Means v. City of Chicago

Decision Date01 March 1982
Docket NumberNo. 81 C 2988.,81 C 2988.
Citation535 F. Supp. 455
CourtU.S. District Court — Northern District of Illinois
PartiesCheryl MEANS, Administratrix of the Estate of Gary Lee, deceased, Plaintiff, v. The CITY OF CHICAGO, et al., Defendants.


G. Flint Taylor, Peter Schmiedel, Chicago, Ill., for plaintiff.

Jennifer Duncan-Brice, Asst. Corp. Counsel, Chicago, Ill., for defendants.


MARSHALL, District Judge.

Plaintiff Cheryl Means, as administratrix of the estate of Gary Lee, has brought this civil rights action pursuant to 42 U.S.C. §§ 1983, 1985, 1986, 1988 (1976) alleging that defendants City of Chicago, Richard Brzeczek, Superintendent of Police, Frank Nolan, Director of the Office of Professional Standards, and six individual police officers,1 deprived Gary Lee of his life without due process of law in violation of the fifth, eighth, thirteenth and fourteenth amendments to the United States Constitution. Defendant City of Chicago and the individual defendants have presented separate motions to dismiss all or various counts of the complaint for failure to state a claim upon which relief can be granted. See Fed.R. Civ.P. 12(b)(6).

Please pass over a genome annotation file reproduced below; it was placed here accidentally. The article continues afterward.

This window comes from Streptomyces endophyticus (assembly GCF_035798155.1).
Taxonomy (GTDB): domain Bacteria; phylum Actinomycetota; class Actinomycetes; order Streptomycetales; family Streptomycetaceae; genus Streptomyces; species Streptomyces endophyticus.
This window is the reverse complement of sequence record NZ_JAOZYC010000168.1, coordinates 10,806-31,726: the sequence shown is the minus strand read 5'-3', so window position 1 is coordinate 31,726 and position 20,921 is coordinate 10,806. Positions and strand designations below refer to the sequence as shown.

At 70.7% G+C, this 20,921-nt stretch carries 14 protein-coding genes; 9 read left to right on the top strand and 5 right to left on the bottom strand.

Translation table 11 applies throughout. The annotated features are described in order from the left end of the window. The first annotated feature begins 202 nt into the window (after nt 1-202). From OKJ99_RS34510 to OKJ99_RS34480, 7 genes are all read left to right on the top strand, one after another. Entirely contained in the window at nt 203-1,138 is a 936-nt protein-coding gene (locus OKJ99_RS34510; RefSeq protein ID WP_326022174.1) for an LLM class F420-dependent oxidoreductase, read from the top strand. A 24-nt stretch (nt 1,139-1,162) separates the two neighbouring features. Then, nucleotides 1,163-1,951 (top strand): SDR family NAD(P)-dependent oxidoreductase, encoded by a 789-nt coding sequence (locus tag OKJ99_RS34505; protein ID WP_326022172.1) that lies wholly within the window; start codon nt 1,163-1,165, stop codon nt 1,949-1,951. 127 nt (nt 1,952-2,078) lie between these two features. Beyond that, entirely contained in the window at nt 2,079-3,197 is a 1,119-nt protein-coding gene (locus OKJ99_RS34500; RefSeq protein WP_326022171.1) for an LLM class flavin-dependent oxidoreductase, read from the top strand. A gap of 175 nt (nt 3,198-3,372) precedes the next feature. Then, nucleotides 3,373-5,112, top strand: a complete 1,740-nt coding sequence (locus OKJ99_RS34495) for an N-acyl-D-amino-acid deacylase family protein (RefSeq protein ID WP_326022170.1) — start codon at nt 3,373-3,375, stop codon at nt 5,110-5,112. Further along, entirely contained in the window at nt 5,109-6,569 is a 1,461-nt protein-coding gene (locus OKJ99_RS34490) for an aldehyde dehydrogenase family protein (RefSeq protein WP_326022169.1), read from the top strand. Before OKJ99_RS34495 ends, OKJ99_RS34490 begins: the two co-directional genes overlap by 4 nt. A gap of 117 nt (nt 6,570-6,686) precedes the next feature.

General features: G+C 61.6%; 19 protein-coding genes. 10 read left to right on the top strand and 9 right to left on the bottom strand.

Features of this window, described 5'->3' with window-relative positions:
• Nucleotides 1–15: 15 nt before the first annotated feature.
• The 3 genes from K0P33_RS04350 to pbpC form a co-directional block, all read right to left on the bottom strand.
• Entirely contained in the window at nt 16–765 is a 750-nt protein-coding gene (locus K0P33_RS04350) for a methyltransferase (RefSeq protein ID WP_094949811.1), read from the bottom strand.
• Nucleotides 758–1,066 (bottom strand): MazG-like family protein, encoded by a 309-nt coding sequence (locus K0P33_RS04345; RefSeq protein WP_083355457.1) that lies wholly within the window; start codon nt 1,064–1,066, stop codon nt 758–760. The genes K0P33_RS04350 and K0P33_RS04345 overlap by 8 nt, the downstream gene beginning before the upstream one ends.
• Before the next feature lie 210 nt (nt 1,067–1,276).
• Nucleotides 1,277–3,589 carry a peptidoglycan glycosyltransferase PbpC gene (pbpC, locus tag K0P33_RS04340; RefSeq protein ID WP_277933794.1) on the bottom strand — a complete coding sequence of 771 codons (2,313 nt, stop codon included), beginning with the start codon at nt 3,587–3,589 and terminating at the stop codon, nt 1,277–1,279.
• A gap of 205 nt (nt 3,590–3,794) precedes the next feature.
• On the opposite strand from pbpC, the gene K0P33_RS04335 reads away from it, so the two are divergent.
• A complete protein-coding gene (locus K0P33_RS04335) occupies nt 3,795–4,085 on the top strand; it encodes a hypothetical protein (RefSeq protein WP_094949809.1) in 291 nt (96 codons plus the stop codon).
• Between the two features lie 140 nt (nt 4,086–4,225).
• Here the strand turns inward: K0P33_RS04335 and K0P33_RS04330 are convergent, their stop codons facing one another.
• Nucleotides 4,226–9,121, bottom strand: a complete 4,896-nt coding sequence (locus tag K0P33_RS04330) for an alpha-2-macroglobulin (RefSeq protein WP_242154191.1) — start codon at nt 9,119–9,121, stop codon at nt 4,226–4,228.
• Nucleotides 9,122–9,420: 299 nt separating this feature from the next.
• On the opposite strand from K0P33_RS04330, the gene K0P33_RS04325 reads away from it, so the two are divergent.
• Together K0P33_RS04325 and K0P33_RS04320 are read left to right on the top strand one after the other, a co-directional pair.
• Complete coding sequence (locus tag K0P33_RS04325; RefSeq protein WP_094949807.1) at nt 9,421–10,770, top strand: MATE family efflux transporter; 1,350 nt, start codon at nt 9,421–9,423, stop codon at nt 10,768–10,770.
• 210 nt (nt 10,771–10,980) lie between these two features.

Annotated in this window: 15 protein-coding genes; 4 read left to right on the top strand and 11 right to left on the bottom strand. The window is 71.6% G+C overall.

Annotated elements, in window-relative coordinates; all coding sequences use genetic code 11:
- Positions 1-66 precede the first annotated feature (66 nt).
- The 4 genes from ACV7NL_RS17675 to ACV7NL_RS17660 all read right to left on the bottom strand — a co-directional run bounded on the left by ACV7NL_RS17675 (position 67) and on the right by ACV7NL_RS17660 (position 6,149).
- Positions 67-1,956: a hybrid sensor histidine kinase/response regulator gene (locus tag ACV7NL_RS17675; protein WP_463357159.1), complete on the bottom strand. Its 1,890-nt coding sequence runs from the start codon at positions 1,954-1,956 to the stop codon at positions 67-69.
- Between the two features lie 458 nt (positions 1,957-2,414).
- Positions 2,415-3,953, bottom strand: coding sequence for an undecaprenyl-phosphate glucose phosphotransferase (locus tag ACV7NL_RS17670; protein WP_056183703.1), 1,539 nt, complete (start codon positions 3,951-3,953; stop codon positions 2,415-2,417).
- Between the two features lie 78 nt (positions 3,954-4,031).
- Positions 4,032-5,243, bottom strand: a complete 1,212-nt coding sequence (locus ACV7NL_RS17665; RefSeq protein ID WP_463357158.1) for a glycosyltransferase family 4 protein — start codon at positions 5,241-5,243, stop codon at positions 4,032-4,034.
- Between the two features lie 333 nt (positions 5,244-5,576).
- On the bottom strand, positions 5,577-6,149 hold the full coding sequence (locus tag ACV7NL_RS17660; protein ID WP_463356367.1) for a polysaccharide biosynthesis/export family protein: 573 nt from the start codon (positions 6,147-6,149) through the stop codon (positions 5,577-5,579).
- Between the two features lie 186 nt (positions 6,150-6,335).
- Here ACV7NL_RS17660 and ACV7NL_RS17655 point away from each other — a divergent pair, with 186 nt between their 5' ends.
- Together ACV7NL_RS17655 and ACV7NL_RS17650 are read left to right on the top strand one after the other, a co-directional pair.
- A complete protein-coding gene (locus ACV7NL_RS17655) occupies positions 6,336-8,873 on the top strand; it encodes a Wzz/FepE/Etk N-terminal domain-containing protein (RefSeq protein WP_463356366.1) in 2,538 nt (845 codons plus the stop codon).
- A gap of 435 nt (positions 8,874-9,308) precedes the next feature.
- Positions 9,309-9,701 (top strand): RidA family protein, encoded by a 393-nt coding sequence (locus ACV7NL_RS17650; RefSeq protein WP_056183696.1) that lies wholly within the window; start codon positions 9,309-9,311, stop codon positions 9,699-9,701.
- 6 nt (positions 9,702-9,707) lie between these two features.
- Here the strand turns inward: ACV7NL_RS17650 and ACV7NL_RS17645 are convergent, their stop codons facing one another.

The complaint alleges that on January 14, 1981, defendant police officers Morgan and Healy stopped and arrested Gary Lee without probable cause or other justification and subsequently, without provocation, shot him in the head and killed him. Complaint ¶¶ 14, 15. Further, it alleges that Morgan and Healy and four other named police officers "improperly" delayed Lee's transportation for receipt of medical attention, proximately causing his death, Complaint ¶¶ 16, 19, and engaged in a conspiracy consisting of the false arrest, unjustified shooting, failure to provide medical attention and attempting to cover up the alleged events after the fact. Complaint ¶¶ 21-24.